Amy Goldschlager Reviews Audiobooks by Neil Fishman & Harvey Edelman and Margaret Atwood

Spin science fiction audiobook reviewSpin: The Audiobook Musical, Neil Fishman & Harvey Edelman; narrated by Jim Dale and a full cast (HarperAudio and Blackstone Audio 978-153851884-7, $19.99, CD, 1.5 hr., unabridged [also available as a digital download]) January 2018.

Angel Catbird, Margaret Atwood; performed by a full cast (Audible Studios, $21.83, digital download, 2.75 hr., unabridged) February 2018.

I admire the efforts of audiobook publishers to provide audio experiences that go beyond a written text, to provide a convincing audio land­scape. But while I admire the attempt, that doesn’t mean they all work. Cases in point: Spin and Angel Catbird.

Spin is a musical adaptation of the fairy tale Rumpelstiltskin, with all the hard edges filed off. The miller who boasts his daughter Jane can spin gold into straw is a shy man intimidated into showing off by his bolder, more competitive friends. The king is poor and easily dominated by his shopaholic sisters (who, it turns out, will happily shop for the whole kingdom, not just themselves). And the trickster Rumpelstiltskin really just wants friends; he just doesn’t know how to go about it.

When I was eight or nine, I was totally devoted to more faithful and far bloodier versions of fairy tales; I am not entirely a fan of softening stories to this degree, even if that’s the current trend. But the actors are charming, the songs are catchy, and I am always a sucker for Jim Dale’s amused-sounding narration. This is a perfectly pleasant production that would be useful for family roadtrips, and an ex­periment that succeeds in providing a well-rounded audiobook experience.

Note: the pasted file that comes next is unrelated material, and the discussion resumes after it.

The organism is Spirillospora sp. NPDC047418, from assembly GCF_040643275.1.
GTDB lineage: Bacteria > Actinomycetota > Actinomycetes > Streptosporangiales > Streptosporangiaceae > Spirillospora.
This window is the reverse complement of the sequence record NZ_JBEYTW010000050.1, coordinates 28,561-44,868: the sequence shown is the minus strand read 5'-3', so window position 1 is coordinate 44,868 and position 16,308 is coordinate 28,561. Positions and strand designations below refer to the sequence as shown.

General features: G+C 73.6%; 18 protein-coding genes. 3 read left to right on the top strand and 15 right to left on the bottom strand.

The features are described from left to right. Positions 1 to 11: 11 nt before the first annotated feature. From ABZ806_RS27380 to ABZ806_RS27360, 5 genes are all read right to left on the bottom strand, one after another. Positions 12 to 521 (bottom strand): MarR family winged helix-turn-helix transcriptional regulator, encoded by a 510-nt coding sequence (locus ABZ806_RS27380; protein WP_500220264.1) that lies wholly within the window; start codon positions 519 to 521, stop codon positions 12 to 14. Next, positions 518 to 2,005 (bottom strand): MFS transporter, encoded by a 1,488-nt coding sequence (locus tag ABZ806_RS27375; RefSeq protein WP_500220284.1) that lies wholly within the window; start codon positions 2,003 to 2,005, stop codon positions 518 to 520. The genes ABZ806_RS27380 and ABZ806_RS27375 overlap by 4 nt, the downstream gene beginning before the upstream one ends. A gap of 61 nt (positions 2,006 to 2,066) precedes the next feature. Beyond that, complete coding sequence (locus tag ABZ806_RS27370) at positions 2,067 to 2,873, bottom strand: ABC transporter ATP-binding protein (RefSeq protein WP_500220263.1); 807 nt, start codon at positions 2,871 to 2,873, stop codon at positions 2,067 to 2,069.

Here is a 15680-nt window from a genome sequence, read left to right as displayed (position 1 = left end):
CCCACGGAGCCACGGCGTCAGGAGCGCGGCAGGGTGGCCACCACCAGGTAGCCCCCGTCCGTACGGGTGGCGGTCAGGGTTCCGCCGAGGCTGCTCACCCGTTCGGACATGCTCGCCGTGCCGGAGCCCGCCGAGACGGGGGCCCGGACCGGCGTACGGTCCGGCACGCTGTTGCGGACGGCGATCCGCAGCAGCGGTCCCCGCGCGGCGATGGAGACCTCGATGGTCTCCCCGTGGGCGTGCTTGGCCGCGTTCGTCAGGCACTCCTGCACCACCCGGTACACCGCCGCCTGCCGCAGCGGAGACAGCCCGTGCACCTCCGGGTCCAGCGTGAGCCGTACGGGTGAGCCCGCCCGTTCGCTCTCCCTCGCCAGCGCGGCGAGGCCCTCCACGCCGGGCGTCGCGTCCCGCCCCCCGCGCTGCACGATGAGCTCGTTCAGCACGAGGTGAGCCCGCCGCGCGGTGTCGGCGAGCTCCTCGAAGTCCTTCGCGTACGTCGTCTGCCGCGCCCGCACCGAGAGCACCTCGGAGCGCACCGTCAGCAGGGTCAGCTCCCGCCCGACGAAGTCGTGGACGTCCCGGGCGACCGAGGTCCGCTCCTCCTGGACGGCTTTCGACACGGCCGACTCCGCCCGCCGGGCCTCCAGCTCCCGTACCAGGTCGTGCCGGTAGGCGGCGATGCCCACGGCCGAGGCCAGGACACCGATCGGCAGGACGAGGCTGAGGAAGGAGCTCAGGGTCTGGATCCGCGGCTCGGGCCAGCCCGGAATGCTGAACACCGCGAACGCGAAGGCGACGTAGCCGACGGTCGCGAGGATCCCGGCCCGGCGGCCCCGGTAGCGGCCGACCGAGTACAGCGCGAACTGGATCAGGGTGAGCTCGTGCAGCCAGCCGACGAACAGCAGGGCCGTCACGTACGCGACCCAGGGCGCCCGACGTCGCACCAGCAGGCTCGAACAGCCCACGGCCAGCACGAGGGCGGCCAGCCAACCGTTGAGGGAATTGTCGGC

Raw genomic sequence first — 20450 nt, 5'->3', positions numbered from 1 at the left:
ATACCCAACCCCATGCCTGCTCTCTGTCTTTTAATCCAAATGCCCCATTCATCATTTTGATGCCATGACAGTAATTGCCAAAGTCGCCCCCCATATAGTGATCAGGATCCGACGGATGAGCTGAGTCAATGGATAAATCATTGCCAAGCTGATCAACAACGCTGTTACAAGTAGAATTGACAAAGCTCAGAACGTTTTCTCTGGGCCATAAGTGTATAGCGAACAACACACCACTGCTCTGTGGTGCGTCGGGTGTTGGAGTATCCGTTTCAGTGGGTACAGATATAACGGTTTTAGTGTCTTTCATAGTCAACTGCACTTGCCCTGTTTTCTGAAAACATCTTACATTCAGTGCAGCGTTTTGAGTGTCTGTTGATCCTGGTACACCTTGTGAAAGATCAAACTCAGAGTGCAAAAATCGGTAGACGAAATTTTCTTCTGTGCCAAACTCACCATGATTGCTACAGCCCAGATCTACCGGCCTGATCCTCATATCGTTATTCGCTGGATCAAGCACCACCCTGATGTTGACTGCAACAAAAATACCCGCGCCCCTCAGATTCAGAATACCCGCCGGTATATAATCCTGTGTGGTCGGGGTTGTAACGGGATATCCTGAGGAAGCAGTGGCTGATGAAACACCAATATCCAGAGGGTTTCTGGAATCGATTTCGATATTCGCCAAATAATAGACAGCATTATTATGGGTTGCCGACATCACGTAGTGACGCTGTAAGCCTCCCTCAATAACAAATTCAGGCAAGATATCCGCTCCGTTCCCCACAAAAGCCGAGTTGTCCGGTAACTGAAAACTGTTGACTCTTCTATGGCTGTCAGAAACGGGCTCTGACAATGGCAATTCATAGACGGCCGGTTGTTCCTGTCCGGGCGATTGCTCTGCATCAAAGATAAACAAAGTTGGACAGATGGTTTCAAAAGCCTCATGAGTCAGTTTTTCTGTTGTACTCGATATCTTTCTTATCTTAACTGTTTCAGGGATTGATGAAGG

On the other hand, Angel Catbird is the third graphic novel adapted for audio that I have tried to listen to, and I have come to the regretful conclusion that such adaptations are simply not for me. Audio publishers tend to throw a ton of money at the things, hiring a full cast of accomplished actors, composing music, and laying out a full array of sound effects. The result is a highly stylized (and to my ears, stilted) audio play, with an over-the-top, stagey nar­ration reminiscent of the hokiest of old radio serials. It’s the aural equivalent of silent movies, with the heavy makeup and exaggerated facial expressions intended to play to the back of the theater.

It didn’t help that the plot – in which a sweetly nerdy scientist who turns into an owl-cat-human hybrid after an accident with a gene-splicing com­pound, must stymie the plots of his boss, a cackling and sexually predatory rat-human hybrid with an army of cybernetically enhanced rats – was also exaggerated and silly. Frankly, I couldn’t even get through it.

Adapting a comic book panel by panel seems to lead to choppy, disjointed storytelling. At the same time, there’s a certain amount of visual, unspoken nuance that gets lost in an audio-only adaptation. Contemporary film writers seem more able to establish a more organic flow in their comic-book adaptations; the visual medium, which obviates the need to describe the action, is presumably a great help in this regard.

Perhaps recommended for the visually impaired; everyone else can feel free to pass it by.

This review and more like it in the April 2018 issue of Locus.

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